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January 24, 2020

The Financial Realities Of Owning An Assisted Living Facility

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The dream of owning and operating an assisted living facility may bring visions of waiting lines and dollar signs. Every day we hear about the graying of America. Yes, all those baby boomers are aging and many are looking for places where they can retain their mobility but get assistance with certain daily activities such as bathing or meal preparation. It is an enticing dream-one that appears to be a gold mine on the surface. Despite what you may think there are several things you need to know and understand before jumping into the business of owning and operating an assisted living facility.

Assisted living homes operate differently from nursing homes. Nursing homes are federally regulated but assisted living homes are generally free from most federal regulations. On the other hand, they are subject to state regulations. So you need to be familiar with all state standards and regulations.

The first step to financial success for this type of business is understanding what type of facility you plan to open. Living assistance facilities can range from a four-bedroom home to large communities with hundreds of single or double occupancy rooms. The difference between a small home and large community is far greater than just the size. They demand different business models entirely. When researching for your business make certain your research applies specifically to the size facility you want to open; otherwise, you my end up drawing wrong conclusions from the data you collected and that can lead to financial disaster.

The three primary risks for opening an independent assisted living facility are labor costs, prospect pool and heavy competition. Let’s examine these three risks a little more thoroughly.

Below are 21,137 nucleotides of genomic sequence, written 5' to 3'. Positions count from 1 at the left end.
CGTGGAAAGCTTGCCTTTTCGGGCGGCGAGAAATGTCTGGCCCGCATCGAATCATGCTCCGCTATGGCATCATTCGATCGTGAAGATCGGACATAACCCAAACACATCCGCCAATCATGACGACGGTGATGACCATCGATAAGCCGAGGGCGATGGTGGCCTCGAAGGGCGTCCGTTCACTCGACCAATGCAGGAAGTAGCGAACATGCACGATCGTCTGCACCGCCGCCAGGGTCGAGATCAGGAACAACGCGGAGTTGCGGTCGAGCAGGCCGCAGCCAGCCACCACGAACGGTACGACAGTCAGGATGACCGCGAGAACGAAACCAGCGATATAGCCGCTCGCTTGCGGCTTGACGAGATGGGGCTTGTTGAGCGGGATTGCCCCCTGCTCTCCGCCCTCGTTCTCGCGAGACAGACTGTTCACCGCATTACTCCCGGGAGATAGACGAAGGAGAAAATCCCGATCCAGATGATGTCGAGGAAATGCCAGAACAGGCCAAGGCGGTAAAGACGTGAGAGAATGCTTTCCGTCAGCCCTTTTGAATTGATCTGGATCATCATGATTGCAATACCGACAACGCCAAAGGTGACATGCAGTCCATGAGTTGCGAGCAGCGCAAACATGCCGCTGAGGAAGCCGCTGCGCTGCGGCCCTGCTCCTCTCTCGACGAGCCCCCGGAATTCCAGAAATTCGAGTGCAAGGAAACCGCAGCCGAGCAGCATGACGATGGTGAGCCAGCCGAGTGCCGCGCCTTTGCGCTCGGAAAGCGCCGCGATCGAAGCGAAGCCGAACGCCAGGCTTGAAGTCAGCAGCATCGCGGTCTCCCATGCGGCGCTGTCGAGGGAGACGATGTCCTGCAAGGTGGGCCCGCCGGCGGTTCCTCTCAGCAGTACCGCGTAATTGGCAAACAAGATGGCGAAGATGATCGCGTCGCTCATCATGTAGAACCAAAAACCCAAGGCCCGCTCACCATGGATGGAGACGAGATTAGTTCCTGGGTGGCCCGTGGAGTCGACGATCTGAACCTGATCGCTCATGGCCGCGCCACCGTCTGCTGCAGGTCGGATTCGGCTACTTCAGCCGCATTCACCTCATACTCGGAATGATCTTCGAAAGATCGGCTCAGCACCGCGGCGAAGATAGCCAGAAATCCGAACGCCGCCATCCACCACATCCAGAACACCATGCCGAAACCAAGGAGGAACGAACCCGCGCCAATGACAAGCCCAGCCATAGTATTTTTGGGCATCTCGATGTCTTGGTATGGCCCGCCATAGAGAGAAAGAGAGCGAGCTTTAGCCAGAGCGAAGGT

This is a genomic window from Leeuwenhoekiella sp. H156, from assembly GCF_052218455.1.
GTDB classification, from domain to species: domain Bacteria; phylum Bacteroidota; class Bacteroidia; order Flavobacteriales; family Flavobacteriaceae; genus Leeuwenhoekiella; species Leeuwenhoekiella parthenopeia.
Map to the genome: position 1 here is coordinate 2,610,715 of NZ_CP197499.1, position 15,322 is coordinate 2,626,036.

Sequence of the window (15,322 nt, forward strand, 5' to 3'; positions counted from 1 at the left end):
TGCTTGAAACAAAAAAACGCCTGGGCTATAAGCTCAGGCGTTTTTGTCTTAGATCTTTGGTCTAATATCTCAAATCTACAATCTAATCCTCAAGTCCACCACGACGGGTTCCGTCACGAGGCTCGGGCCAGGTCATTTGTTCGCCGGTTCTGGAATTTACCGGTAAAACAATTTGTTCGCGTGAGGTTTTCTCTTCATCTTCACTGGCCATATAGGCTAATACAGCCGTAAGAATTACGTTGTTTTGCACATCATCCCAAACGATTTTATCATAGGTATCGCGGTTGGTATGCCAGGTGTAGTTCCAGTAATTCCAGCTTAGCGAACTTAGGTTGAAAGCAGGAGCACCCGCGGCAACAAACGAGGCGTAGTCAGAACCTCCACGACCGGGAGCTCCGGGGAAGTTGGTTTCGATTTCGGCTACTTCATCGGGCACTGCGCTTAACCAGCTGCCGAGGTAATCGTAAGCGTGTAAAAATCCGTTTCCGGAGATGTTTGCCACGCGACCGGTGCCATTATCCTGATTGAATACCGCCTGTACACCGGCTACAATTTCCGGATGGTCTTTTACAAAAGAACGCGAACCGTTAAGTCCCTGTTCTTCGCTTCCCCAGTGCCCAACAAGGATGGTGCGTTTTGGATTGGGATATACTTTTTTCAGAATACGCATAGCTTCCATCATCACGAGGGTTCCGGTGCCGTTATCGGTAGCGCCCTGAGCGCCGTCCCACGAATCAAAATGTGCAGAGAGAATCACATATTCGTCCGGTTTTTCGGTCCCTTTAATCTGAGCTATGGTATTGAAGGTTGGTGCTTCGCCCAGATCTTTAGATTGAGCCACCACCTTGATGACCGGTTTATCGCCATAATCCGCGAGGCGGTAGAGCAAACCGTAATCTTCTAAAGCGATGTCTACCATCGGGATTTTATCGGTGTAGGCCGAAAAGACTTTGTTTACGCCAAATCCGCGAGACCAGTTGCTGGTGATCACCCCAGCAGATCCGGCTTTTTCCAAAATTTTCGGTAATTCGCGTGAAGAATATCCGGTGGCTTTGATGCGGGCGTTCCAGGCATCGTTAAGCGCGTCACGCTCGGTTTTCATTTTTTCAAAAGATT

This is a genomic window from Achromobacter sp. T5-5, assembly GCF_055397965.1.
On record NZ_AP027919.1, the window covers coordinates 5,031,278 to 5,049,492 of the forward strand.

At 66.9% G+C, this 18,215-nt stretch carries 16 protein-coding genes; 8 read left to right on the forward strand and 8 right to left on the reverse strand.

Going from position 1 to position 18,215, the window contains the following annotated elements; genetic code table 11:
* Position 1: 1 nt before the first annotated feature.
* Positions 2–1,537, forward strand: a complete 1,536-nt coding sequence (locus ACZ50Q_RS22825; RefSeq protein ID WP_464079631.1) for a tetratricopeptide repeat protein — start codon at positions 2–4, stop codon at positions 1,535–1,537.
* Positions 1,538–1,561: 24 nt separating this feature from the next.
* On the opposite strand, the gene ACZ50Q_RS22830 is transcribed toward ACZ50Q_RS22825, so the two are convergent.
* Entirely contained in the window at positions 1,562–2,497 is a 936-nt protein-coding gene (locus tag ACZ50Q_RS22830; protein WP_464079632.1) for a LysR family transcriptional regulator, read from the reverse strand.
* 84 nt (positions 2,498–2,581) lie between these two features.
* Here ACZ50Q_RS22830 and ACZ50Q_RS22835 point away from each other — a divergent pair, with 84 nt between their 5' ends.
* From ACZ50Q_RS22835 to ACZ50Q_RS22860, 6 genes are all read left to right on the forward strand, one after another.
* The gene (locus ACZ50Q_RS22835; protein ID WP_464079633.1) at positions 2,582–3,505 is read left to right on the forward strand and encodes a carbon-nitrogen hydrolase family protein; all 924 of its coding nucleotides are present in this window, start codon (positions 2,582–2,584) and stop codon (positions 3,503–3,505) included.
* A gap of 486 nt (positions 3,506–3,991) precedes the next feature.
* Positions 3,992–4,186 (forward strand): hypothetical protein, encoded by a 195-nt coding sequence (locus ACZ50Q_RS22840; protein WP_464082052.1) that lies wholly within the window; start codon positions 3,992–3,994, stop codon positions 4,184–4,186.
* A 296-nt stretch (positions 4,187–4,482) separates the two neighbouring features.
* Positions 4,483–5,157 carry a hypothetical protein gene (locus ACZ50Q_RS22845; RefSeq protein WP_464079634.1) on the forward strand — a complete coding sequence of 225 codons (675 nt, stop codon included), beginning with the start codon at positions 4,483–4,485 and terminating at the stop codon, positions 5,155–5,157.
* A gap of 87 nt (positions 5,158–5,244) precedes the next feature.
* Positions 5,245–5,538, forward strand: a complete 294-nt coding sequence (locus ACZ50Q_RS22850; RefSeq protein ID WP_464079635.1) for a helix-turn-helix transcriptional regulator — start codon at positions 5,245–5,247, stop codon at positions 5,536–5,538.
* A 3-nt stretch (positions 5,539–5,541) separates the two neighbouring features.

Prospect Pool

The actual costs to be able to live in an assisted living facility are high. Normally rates run anywhere from $3,000.00 a month on up. Most seniors can’t afford that kind of monthly fee for extended periods of time (years) so your actual prospect pool narrows considerably when you apply financial criteria to the age pool. The reality is that most seniors in living assisted facilities are there for short term help.

Heavy Competition

Because the prospect pool for assisted living is limited that increases the competition to attract and retain residents. On average a prospective resident normally visits and compares anywhere from two to ten homes before making a decision on where to live. That means you always have to be in a sales mode-always open and on top of your game in order to close the deal. Given that most residents are short-term and that turnovers rates are high in this industry, your financial stability rests on your sales acumen and the condition of your property and services. Many owners are in the medical field and selling does not come naturally.

Adding to your competitive woes is the fact that most of the large-scale assisted living companies are public companies, REITS (Real Estate Investment Trusts), or owned by hedge funds. That means they have very deep pockets. It can be almost impossible to compete against them successfully. Their facilities tend to be newer and they often separate out or contract out the services separate from the actual real estate. It is important to understand their business models and how you can differentiate your business even if they are not direct competition in terms of size they are still competing for the same prospect pool and demographic.

Labor Costs

Not surprisingly, labor costs are the single biggest cost an assisted living facility faces. It requires 24- hour a day staffing, 7 days a week, and employee turnover in this industry is very high. Many small home assisted living businesses rely on family to help minimize costs but then you need to be prepared to commit yourself and your family members 100% and recognize that you will be living and breathing the business 24-hours a day for possibly years.

In summary there are many aspects of owning and operating an assisted living facility you need to investigate thoroughly to understand the financial realities of this type of business. Before you put together your business plan you should have thorough research about:

  • Your local demographics including Income, net worth, age, population growth/loss and the number of other assisted living facilities in operation or licensed to do business.
  • State requirements and regulations
  • Licensing
  • Average cost for assisted living in your area (competitive analysis)
  • Turnover rates
  • Sales techniques/closing
  • Daily, monthly and annual operational costs
  • Labor Costs
  • Referral costs
  • Financing (how will you finance your business)
  • Average time to profitability

Although it may sound daunting this industry can be financially rewarding as long as you do the research, competitive analysis and have a solid business plan in place and impeccable record-keeping.

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